• make great play of The idiom "make great play of" means to emphasize, highlight, or draw attention to something, often in an exaggerated or ostentatious manner. It suggests making a significant show or fuss about a particular issue, action, or event.
  • play a bit part The idiom "play a bit part" refers to having a minor or insignificant role or involvement in something. It usually suggests that the person is not central or important to a situation or event and has a small or inconsequential impact.
  • play a blinder The idiom "play a blinder" is a colloquial expression that means to perform exceptionally well or brilliantly in a task or situation. It is often used to describe a person's outstanding performance or achievement. The phrase "play a blinder" originates from sports, particularly in British English, where it refers to a spectacular and skillful play in a game. However, it has been extended to be used figuratively in various contexts beyond sports.
  • the state of play The idiom "the state of play" is typically used to refer to the current situation or circumstances of a particular event, situation, or activity. It denotes the current progress, development, or condition of something, especially in a competitive context where progress or outcomes are being assessed. It can also imply the overall dynamic, status, or effectiveness of ongoing actions or strategies in a given field or domain.
  • bring into play The idiom "bring into play" means to use or utilize something, such as a skill, ability, or resource, in a particular situation or task. It implies putting something to practical use or applying it effectively.
  • Two can play this game The idiom "Two can play this game" means that if someone tries to deceive or manipulate you, you will respond in kind, showing them that you are capable of playing the same deceitful or manipulative tactics. It suggests that you will not be easily taken advantage of and are willing to engage in the same behavior as a means of defending yourself or gaining an advantage.
  • Turnabout is fair play The idiom "turnabout is fair play" means that if someone treats you in a certain way, it is justifiable and fair to treat them in the same manner. It suggests that an act of retaliation or reciprocity is acceptable and justified when an individual receives the same treatment that they have subjected others to.
  • power play The idiom "power play" refers to a strategic or manipulative maneuver intended to gain an advantage or control in a particular situation, often within workplace or political settings. It involves leveraging one's authority, influence, or resources to assert dominance over others or achieve personal goals.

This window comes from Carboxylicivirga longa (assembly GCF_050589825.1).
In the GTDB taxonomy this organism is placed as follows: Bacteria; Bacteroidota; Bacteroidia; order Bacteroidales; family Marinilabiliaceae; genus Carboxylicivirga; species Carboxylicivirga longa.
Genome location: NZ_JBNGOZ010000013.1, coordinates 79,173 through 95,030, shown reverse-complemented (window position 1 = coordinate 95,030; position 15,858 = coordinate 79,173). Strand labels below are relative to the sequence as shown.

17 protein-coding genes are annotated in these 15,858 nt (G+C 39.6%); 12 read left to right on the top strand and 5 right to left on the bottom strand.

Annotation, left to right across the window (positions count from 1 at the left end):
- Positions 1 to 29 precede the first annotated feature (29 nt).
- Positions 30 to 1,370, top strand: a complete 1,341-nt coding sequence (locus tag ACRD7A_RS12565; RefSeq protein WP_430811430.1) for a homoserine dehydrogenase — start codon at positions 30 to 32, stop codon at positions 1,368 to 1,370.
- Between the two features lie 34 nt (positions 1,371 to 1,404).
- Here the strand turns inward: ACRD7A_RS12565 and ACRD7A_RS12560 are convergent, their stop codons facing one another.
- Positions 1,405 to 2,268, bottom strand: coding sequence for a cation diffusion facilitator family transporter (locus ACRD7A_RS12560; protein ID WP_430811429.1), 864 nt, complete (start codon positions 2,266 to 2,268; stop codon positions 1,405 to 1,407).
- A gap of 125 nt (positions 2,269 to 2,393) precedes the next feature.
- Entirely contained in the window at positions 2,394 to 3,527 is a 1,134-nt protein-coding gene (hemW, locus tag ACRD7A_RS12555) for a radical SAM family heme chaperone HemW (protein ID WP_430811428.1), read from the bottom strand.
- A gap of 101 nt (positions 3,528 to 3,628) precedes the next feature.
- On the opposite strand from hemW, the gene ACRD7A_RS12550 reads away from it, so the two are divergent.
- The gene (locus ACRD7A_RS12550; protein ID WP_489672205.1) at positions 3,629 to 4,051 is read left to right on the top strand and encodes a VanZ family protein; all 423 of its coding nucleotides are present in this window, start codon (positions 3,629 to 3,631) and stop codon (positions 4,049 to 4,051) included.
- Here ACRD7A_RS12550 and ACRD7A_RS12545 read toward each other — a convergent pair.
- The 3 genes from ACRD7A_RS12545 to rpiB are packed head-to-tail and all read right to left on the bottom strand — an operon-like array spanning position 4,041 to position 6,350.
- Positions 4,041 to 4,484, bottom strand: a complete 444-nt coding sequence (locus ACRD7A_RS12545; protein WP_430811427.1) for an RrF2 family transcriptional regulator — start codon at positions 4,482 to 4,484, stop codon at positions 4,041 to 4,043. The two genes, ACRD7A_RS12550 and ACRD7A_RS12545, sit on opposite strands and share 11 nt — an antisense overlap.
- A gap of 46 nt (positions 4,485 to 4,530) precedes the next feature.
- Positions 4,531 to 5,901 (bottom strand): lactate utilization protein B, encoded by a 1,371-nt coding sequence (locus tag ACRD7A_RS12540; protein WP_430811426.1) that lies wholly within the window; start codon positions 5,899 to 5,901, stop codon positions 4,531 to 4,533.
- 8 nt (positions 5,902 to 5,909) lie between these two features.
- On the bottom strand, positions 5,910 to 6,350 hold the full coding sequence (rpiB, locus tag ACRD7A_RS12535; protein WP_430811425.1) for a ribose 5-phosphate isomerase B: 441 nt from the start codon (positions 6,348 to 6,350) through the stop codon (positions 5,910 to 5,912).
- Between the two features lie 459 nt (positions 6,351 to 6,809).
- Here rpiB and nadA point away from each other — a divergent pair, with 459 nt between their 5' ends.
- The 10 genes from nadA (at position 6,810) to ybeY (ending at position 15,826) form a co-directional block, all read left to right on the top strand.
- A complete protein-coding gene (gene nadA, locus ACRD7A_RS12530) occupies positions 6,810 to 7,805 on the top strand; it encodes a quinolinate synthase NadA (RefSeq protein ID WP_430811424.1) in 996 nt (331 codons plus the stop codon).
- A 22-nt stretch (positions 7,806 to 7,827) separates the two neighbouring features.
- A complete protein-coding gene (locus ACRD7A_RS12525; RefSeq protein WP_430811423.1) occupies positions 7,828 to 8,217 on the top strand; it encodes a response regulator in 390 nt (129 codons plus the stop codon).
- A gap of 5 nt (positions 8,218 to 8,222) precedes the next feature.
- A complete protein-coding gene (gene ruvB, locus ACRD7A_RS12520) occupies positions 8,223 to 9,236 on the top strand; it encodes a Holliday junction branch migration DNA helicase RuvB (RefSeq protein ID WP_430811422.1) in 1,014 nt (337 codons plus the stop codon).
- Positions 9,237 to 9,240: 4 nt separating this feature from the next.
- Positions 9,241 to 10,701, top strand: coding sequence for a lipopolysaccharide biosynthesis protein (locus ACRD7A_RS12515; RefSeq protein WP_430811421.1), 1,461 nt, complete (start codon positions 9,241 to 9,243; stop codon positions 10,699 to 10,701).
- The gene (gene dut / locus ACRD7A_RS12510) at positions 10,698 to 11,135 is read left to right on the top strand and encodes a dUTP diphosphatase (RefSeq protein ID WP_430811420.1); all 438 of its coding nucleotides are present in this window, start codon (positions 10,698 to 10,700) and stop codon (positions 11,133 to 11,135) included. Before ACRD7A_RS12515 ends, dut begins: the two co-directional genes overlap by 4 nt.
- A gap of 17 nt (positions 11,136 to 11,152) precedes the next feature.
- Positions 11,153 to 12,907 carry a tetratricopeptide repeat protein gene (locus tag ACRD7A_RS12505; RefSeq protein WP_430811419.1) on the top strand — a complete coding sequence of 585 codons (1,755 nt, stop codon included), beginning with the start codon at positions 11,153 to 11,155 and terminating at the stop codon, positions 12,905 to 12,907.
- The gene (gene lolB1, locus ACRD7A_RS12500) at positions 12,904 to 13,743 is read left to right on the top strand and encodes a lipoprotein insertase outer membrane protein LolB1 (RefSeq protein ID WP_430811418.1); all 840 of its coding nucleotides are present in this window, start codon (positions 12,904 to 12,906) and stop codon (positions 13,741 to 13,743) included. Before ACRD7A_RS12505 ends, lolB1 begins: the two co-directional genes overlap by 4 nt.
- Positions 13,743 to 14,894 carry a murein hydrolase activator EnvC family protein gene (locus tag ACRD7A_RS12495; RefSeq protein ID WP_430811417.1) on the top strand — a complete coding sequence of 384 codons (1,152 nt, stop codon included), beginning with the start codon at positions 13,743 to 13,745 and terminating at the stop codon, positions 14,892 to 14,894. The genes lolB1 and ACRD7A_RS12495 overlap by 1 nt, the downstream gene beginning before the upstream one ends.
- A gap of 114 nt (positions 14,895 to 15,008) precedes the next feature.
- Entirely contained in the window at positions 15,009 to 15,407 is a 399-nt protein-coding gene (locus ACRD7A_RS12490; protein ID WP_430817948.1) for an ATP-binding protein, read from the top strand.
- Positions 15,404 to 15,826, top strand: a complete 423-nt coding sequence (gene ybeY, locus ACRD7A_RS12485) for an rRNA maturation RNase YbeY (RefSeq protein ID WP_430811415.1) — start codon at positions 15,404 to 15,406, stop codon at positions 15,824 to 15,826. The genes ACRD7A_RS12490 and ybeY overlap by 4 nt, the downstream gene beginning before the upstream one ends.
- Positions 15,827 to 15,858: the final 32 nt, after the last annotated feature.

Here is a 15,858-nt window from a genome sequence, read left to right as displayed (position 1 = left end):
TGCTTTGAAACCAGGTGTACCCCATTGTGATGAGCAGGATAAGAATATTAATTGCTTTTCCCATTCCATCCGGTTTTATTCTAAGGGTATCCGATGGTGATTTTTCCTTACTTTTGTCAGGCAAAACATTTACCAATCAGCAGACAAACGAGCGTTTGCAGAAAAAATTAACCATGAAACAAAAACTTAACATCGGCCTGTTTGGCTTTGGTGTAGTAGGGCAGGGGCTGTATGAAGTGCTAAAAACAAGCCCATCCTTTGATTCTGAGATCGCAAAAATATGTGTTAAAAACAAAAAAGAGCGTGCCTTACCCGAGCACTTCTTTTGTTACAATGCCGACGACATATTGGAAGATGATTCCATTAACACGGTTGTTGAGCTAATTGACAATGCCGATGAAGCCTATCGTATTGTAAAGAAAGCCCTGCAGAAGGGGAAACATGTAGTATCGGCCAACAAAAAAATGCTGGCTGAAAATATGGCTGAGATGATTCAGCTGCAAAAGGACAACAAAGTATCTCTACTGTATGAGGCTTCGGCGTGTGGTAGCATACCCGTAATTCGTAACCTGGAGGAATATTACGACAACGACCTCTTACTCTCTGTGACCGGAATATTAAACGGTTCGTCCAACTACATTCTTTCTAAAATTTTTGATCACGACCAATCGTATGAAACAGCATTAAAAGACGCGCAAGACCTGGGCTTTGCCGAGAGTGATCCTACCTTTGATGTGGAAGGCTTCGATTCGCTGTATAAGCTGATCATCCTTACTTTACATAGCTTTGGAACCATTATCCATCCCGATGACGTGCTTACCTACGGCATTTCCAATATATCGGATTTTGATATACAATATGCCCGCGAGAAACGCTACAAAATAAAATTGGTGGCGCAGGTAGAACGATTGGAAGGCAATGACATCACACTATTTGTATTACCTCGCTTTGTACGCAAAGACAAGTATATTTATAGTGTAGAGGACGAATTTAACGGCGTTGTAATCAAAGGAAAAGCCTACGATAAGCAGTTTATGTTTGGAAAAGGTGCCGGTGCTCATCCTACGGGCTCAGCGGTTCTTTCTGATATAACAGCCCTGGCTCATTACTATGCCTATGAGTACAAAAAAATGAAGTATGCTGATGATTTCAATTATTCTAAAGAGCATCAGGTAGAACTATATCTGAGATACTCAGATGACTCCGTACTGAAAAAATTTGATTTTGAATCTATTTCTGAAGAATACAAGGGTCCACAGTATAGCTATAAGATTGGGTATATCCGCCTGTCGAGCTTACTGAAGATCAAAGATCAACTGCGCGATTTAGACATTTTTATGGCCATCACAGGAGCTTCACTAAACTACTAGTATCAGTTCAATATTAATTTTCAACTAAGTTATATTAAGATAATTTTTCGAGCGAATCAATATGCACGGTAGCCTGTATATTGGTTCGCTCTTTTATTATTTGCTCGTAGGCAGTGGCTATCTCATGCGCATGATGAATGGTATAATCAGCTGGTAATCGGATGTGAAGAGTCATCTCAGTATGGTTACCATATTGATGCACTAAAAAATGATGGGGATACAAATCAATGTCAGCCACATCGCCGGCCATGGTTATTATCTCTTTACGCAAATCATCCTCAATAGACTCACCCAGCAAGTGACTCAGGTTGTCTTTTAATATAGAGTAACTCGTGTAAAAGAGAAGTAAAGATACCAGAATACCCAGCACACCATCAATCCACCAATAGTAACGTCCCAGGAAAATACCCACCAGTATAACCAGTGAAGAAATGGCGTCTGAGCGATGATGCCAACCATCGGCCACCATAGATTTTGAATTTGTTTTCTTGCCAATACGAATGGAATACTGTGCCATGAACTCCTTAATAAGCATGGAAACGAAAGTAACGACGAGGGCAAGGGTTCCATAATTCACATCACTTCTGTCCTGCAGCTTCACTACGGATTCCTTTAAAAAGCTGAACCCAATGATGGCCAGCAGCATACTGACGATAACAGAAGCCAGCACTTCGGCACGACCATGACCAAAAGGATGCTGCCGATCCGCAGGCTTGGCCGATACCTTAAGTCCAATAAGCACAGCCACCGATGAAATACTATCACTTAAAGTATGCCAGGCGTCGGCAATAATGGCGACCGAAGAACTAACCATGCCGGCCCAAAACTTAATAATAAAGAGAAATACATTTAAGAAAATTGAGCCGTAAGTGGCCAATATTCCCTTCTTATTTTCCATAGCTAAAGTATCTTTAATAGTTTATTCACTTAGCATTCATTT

• play with a full deck The idiom "play with a full deck" means to be mentally stable, rational, and competent, usually in contrast to someone who is believed to be mentally unstable, irrational, or incompetent.
  • play with The idiom "play with" typically means to engage in an activity or task without seriousness, commitment, or a clear intention of completion. It may also refer to displaying a lack of focus, flippancy, or indecisiveness in dealing with a particular matter or situation. It is often used to convey a sense of toying or experimenting with something rather than approaching it earnestly.
  • play up to The definition of the idiom "play up to" is to behave in a flattering or ingratiating manner towards someone, typically in order to gain their favor or approval. It involves making an effort to elicit positive and favorable responses from others, often by using charm or manipulation.
  • play up The idiom "play up" typically means to exaggerate or emphasize something, often for personal gain or attention. It can also refer to acting out or misbehaving, especially in order to attract attention.
  • play trump card The idiom "play a trump card" means to use a powerful or advantageous action, strategy, or fact as a final move or last resort in order to gain an advantage or achieve success in a challenging situation. It refers to the playing of the most powerful card in a card game with a trump suit, which is known to have a higher value and is often played strategically to win a trick or defeat opponents.
  • play tricks on The idiom "play tricks on" means to deceive or play pranks on someone in order to mislead or confuse them. It involves engaging in activities or behaviors that purposely manipulate or trick someone for amusement or to achieve a desired outcome.
  • play to The idiom "play to" means to cater or appeal to a specific audience or group's tastes, preferences, or interests in order to gain their approval or support. It refers to the strategic act of tailoring one's actions, performance, or behavior to maximize positive reception from a particular target demographic.